OED Mobbing n.
1. a. The action of a mob or group of people in attacking, harassing, or crowding round a person (now esp. in adulation or acclamation); an instance of this. Also: the action or an act of congregating in a mob or crowd.
1719 J. NAILER Mem. Pref. p. x, And he that appear'd the most eminent in bearing a Testimony for God against those Deceivers..was generally most sure of feeling the utmost Effects of their Wrath and Envy, by Mobbings, Beatings, Stonings, Fires and Imprisonments. a1734 R. NORTH Examen (1740) III. vii. §96. 579 The Spirit of the Faction was not broken till..the Rye Conspiracy was discovered; and then Mobbings were laid aside all at once. 1741 H. WALPOLE Let. 12 Nov. in Lett. (1840) I. 93 It is Admiral Vernon's birthday..and the night will be full of mobbing, bonfires, and lights. 1781 S. PETERS Gen. Hist. Connecticut 411 David Wooster, the rebel General, Benedict Arnold's old acquaintance and mobbing confederate. 1816 Remarks Eng. Mann. 32, I never heard any one..say that the mobbing of a London rout was any thing but insipid. 1844 T. HOOD Whimsicalities II. 186 Whether this here mobbing..Will grow to such a riot that the Oxford Blues [i.e. policemen] must quell it. 1870 Daily News 5 May 2/4 There was no actual mobbing of the Prince and Princess, but there were one or two attempts. 1887 Times (Weekly ed.) 30 Dec. 10/1 The mobbing and snowballing of Mr. Gladstone's party. 1921 Internat. Jrnl. Ethics 32 60 What will moral instruction accomplish toward solving the negro problem in the South while lynching and mobbing of negros is permitted? 1961 Times 20 Jan. 17/4 The embracing and mobbing of the goal-scorer is entirely unnecessary. 1994 Film Focus Dec. 17/3 A phalanx of handlers orchestrate the scene, the arrival and mobbing of the Knoxes as they pull up in a paddy wagon, swarmed like celebrities dodging the paparazzi.
b. The action of associating with or joining the crowd for some actively, esp. to watch a theatrical production from the gallery. Chiefly attrib. Obs.
1760 G. COLMAN Polly Honeycombe i. 5, I long for a mobbing scheme with Mr. Scribble to the two-shilling gallery, or a snug Party a little way out of town. 1824 M. M. SHERWOOD Lady of Manor II. ix. 86 The mobbing-party for the theatre was determined upon and carried into effect.
c. Sc. Law. The common-law offence of committing violent, riotous, or intimidatory action, in association with others, and with a particular end in mind.
1797 D. HUME Comm. Law Scotl. IV. xvi. 228 A multitude may be convened for a criminal purpose, without being guilty of mobbing. 1832 A. ALISON Princ. Crim. Law Scotl. xxiii. 510 The word Mobbing..[is] peculiarly applicable to the unlawful assemblage and violence of a number of persons, and that of Rioting to the outrageous behaviour of a single individual. 1885 Manch. Examiner 18 Mar. 4/7 Two of the prisoners..pleaded guilty to charges of mobbing and rioting. 1898 J. CHISHOLM Green's Encycl. Law of Scotl. 370 In the law of Scotland mobbing, or 'the Tumultuous Convocation of the Lieges', includes the several degrees and stages of disorder which are known in the law of England under the names of Riot, Rout, and Unlawful Assembly. 1959 Chambers's Encycl. XII. 327/2 Mobbing is violent or threatening action taken in an effort to obtain a definite end and this distinguishes it from rioting and breach of the peace which are disorderly conduct at large. 1973 Observer 4 Feb. 29/4 We almost goat ye fur mobbin' an' riotin'.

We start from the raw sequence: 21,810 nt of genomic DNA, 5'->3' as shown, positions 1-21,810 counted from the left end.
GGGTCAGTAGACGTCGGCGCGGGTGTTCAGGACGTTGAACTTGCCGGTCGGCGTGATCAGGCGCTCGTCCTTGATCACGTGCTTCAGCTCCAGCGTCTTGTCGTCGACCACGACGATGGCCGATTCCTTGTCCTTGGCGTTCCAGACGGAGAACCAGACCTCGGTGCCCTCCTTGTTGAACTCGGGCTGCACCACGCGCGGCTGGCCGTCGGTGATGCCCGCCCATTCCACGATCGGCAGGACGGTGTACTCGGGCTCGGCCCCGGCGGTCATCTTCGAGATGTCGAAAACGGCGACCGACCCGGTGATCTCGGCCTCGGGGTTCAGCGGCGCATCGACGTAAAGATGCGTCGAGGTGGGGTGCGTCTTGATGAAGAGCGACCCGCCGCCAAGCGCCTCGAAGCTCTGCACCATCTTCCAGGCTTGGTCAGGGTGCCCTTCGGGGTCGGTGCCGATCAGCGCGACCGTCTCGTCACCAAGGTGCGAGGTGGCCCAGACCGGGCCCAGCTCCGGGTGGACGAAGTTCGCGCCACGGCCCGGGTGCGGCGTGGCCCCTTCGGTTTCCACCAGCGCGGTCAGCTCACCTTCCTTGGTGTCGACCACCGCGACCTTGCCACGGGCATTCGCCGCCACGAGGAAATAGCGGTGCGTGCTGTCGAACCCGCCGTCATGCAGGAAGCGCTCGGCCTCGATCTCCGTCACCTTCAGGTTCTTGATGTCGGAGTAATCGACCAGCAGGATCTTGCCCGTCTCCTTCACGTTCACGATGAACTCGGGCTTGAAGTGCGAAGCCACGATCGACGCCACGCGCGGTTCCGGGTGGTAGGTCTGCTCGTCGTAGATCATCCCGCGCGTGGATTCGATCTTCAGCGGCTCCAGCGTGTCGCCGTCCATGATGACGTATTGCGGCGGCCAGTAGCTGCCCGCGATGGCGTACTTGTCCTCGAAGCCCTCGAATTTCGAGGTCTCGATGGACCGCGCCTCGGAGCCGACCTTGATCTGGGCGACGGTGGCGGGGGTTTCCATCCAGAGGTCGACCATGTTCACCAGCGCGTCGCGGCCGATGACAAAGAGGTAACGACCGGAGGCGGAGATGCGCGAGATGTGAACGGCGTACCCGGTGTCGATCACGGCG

d. Animal Behaviour. The action of MOB v.2 1c; an instance of this.
1919 F. FINN Bird Behaviour ix. 275 The mobbing of Hawks and Owls is no doubt often dictated by revenge. 1936 Brit. Birds 29 307 The 'mobbings' of nesting Rooks by other members of the colony..are sexual in origin. 1949 Brit. Birds 42 64 This behaviour is certainly in no way analogous to the so-called 'mobbing' of predatory birds. 1990 D. MORRIS Animalwatching 92/1 (caption) Like small birds, small mammals may occasionally indulge in mobbing to rid themselves of a feared killer.
2. Fox-hunting. Of hunters and hounds: the action of surrounding a fox. Obs.
1781 P. BECKFORD Thoughts on Hunting xvi. 201 When hounds are at cold hunting, with a bad scent, it is then a good time to send a whipper-in forward; if he can see the fox, a little mobbing, at such a time as this, may reasonably be allowed. 1854 R. S. SURTEES Handley Cross vi. 51 The oftener they went, the wilder and worse the hounds became. Sometimes, by dint of mobbing, they managed to kill a fox.
3. A scolding. Obs. rare.
1803 Censor 1 Mar. 35 If he has not enough to give something to the waiter and the ostler, he must..undergo a good (or rather a bad) mobbing from these gentry.